New Mexicans Surveyed To Improve Their Health

Ruzanna Harutyunyan's picture
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Starting at the beginning of January, the New Mexico Department of Health will call New Mexicans to survey them about their health behaviors for the Department’s annual survey, Behavioral Risk Factor Surveillance System. The survey is designed to provide information on behaviors and risk factors for chronic and infectious diseases and other health conditions among adults in New Mexico.

The Department’s survey unit in the Epidemiology and Response Division will call about 9,000 individuals during days, nights and weekends over the next year. Staff conduct surveys in English and Spanish. The phone numbers are randomly generated, and staff does not know or collect the person’s name or address that they are calling.

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“We want to assure you that all information you give us is protected and confidential,” said Health Secretary Dr. Alfredo Vigil. “We value your privacy and the data you provide us, which helps us design effective prevention programs to improve the health of New Mexicans.”

The national survey asks for demographic information and covers such topics as health care access, exercise, diabetes, oral health, disability, tobacco use, falls, seatbelt use, anxiety and depression, and cancer screening. For example, 26.4 percent of adults in New Mexico reported in 2007 not having health-care coverage compared to 16.6 percent of adults in the United States.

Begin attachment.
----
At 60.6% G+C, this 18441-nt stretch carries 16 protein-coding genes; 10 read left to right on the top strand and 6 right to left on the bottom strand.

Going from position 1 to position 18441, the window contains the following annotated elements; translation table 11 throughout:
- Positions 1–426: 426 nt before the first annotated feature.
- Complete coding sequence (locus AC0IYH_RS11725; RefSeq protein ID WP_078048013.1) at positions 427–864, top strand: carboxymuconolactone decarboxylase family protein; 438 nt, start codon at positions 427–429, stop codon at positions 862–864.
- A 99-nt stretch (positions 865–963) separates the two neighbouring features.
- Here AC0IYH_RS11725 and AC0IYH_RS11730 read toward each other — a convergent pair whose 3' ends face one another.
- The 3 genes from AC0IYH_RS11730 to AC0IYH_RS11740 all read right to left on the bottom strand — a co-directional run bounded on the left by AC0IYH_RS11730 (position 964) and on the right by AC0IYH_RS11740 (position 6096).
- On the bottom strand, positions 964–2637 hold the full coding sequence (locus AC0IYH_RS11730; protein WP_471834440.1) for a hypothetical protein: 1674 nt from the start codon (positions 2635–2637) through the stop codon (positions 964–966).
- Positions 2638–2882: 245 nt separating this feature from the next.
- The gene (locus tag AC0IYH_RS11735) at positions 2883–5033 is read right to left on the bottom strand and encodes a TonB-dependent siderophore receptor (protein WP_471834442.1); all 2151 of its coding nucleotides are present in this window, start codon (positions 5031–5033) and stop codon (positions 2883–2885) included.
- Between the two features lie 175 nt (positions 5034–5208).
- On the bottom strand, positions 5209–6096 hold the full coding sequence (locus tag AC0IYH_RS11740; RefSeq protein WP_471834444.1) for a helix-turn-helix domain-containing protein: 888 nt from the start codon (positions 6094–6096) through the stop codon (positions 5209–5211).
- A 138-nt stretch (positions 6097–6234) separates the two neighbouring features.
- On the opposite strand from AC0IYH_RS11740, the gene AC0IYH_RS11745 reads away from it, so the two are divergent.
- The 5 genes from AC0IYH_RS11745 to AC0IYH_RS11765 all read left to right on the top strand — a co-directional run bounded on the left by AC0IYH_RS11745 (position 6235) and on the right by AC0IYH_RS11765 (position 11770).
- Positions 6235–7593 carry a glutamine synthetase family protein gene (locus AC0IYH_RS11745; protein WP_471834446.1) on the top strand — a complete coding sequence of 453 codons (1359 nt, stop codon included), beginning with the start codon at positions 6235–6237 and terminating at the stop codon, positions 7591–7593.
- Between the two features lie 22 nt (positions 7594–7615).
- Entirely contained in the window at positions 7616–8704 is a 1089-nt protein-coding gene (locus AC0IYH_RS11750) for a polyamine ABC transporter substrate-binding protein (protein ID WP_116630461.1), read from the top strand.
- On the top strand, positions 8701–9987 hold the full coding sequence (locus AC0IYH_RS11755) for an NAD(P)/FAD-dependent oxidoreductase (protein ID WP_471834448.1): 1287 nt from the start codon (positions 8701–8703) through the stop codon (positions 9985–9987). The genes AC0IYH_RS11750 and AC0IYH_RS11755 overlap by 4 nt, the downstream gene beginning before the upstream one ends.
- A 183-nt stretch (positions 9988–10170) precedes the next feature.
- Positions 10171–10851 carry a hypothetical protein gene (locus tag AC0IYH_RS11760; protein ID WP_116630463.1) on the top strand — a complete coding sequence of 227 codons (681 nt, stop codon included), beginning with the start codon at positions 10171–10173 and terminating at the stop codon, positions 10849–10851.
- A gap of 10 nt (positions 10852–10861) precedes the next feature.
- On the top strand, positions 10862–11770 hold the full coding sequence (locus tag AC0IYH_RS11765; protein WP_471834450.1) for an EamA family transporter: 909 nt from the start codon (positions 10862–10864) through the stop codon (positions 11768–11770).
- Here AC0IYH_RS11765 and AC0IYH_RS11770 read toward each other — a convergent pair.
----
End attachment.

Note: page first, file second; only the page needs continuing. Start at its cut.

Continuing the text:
In the past, New Mexico’s survey has asked about gambling, suicide, bankruptcy, children’s health care access, emergency contraceptives and asthma in the work place. New topics this year include Native American health issues, race and ethnicity. Staff will also call 250 cell phone users for the first time.

The survey has been done in New Mexico since 1986 and by the Department of Health since 1997. The U.S. Centers for Disease Control and Prevention funds the survey, which is conducted in every state.

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